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Overuse injuries in youth basketball and floorball

Authors Leppänen M, Pasanen K, Kujala UM, Parkkari J

Received 5 February 2015

Accepted for publication 31 March 2015

Published 22 May 2015 Volume 2015:6 Pages 173—179

DOI https://doi.org/10.2147/OAJSM.S82305

Checked for plagiarism Yes

Review by Single-blind

Peer reviewer comments 3

Editor who approved publication: Professor Fu

Mari Leppänen,1 Kati Pasanen,1 Urho M Kujala,2 Jari Parkkari,1

1Tampere Research Center of Sports Medicine, UKK Institute for Health Promotion Research, Tampere, 2Department of Health Sciences, University of Jyväskylä, Jyväskylä, Finland

Background: The popularity of team sports is growing among young people. High training volume and intensity may predispose young athletes to overuse injuries. Research to date has tended to focus on acute injuries rather than overuse injuries. The purpose of this study was to examine the occurrence, nature, and severity of overuse injuries in youth basketball and floorball, with the hypothesis that overuse injuries are frequent in youth team sports.
Methods: The study comprised a total of 401 Finnish team sports athletes (207 basketball and 194 floorball players). The data were collected using a detailed questionnaire. The participants (mean age 15.8±1.9 years) responded to the questionnaire covering information on overuse injuries during the previous 12 months.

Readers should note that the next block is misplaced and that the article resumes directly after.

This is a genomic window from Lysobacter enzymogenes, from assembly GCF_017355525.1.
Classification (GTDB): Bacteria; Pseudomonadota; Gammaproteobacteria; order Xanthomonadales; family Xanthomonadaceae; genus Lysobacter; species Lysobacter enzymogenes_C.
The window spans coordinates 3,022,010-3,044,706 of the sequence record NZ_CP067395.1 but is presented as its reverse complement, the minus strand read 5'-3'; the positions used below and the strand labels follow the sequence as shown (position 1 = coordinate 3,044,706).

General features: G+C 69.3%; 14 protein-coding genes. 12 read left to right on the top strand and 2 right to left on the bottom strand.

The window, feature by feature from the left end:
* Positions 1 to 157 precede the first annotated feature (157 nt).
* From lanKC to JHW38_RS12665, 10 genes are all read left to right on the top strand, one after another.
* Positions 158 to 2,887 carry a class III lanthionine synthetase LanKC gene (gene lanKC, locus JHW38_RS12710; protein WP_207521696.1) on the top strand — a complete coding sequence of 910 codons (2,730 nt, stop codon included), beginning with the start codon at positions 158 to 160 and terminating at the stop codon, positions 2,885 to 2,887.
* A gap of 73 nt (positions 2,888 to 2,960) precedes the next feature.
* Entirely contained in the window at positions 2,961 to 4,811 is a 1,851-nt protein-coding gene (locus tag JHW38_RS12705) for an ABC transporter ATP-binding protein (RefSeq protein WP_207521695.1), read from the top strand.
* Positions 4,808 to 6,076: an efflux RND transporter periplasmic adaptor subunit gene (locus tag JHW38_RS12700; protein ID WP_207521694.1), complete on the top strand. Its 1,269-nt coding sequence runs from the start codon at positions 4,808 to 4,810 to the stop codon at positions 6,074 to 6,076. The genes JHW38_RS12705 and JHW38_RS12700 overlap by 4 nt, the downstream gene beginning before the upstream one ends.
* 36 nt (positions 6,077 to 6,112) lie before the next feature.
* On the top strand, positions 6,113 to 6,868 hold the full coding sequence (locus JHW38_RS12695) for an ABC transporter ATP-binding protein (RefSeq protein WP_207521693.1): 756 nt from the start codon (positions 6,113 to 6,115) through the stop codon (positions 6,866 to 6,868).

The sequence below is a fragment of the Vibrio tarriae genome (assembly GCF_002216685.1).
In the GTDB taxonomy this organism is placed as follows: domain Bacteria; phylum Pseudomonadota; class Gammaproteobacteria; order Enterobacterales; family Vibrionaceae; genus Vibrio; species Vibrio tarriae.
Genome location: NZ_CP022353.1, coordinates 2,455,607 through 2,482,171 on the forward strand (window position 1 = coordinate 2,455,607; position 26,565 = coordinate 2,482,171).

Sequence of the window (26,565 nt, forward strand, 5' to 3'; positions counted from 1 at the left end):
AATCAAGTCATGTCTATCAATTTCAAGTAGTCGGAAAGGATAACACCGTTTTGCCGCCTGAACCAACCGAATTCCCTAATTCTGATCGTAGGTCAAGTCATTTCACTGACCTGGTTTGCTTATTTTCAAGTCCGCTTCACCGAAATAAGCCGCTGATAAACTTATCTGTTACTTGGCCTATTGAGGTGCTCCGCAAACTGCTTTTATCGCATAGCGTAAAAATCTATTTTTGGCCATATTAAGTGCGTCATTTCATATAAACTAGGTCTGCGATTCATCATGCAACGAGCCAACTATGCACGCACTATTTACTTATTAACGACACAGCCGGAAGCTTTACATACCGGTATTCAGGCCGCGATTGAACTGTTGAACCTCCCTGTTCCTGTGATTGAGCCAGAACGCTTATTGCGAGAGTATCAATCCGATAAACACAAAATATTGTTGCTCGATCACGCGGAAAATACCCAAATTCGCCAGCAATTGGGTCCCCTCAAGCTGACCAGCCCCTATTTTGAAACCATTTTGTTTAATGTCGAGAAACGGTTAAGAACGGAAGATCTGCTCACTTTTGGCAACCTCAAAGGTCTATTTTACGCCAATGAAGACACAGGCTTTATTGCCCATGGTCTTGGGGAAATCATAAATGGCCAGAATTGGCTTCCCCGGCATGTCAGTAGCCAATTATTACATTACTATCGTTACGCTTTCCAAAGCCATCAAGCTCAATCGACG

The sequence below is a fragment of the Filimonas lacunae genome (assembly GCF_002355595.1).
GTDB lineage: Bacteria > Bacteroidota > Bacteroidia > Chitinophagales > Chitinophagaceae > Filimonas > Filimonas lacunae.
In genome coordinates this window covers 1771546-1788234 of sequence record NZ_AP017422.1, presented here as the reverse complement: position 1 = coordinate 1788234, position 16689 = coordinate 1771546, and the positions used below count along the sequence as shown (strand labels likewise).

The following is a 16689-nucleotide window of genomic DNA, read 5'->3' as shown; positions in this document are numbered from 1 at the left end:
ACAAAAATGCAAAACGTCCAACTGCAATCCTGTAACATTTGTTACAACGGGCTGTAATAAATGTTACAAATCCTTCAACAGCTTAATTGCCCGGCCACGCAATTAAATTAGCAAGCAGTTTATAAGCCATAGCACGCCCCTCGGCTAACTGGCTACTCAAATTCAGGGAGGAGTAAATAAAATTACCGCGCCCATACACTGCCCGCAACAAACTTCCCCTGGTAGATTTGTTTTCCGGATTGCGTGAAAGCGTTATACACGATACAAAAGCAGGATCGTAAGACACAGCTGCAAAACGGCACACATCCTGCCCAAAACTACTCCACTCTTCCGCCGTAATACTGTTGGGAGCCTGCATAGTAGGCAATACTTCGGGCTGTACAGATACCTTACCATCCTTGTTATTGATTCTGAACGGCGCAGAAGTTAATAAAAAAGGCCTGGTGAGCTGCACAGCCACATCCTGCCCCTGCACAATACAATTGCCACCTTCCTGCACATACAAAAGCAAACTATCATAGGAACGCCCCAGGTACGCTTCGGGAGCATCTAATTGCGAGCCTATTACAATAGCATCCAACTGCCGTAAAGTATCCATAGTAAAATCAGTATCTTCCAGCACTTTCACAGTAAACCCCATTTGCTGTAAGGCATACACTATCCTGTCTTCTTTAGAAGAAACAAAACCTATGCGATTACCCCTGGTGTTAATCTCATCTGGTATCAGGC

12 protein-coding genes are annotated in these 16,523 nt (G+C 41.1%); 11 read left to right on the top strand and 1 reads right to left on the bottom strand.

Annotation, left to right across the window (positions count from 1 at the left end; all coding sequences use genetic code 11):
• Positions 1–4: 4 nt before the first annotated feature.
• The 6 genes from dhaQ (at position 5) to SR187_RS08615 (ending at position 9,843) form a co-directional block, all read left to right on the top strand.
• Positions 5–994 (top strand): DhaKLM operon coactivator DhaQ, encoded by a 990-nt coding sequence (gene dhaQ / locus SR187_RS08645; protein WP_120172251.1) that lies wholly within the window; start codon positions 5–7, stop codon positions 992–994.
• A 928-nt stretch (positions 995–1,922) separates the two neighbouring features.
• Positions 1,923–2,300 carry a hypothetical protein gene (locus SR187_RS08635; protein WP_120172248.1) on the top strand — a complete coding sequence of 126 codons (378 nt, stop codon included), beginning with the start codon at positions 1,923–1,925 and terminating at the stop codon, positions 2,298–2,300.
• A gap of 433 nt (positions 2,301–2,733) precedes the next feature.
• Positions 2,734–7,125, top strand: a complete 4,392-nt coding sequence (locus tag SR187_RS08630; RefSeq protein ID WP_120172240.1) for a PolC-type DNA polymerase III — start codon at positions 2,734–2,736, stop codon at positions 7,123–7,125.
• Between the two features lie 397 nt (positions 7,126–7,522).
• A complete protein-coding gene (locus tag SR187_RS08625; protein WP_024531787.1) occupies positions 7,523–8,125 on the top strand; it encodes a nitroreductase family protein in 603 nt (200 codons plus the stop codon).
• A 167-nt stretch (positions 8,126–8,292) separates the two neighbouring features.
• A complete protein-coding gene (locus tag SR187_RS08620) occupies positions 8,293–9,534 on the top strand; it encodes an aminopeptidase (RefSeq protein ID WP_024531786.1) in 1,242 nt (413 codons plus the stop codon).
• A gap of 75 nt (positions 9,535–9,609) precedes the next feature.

Results: A total of 190 overuse injuries was reported (97 in basketball and 93 in floorball). In both sports, most of the injuries involved the lower extremities (66% and 55% of all injuries in basketball and floorball, respectively). In basketball, the most commonly injured site was the knee (44 cases, 45%). In floorball, the most commonly injured sites were the lower back/pelvis (36 cases, 39%) and knee (32 cases, 34%). Overuse injuries caused an average time loss from full participation of 26±50 (median 7) days in basketball and 16±37 (median 5) days in floorball.
Conclusion: Overuse injuries are a common problem in youth team sports, and often cause long-term absence from full participation. The findings suggest that injury reduction and training load monitoring strategies are needed in the field. More research using explicit prospective data collection is needed to better understand the problem.

Keywords: overuse injuries, sports injuries, epidemiology, adolescence, team sports

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